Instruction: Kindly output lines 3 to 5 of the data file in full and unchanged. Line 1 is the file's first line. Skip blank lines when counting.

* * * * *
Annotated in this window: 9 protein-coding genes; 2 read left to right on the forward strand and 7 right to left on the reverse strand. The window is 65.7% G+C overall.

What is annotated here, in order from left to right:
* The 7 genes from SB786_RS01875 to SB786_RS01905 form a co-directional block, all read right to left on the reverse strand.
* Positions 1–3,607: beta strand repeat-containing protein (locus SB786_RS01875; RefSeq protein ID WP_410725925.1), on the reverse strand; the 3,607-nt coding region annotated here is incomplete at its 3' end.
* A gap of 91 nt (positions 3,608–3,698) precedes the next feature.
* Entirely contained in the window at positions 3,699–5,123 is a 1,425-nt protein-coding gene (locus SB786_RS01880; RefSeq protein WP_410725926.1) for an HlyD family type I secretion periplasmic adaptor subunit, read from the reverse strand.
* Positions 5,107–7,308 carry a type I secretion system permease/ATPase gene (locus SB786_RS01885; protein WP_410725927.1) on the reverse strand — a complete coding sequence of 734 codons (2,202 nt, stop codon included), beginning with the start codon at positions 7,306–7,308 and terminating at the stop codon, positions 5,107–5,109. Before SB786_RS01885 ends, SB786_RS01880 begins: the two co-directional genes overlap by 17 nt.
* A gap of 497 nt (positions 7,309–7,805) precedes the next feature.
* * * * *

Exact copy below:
* The 7 genes from SB786_RS01875 to SB786_RS01905 form a co-directional block, all read right to left on the reverse strand.
* Positions 1–3,607: beta strand repeat-containing protein (locus SB786_RS01875; RefSeq protein ID WP_410725925.1), on the reverse strand; the 3,607-nt coding region annotated here is incomplete at its 3' end.
* A gap of 91 nt (positions 3,608–3,698) precedes the next feature.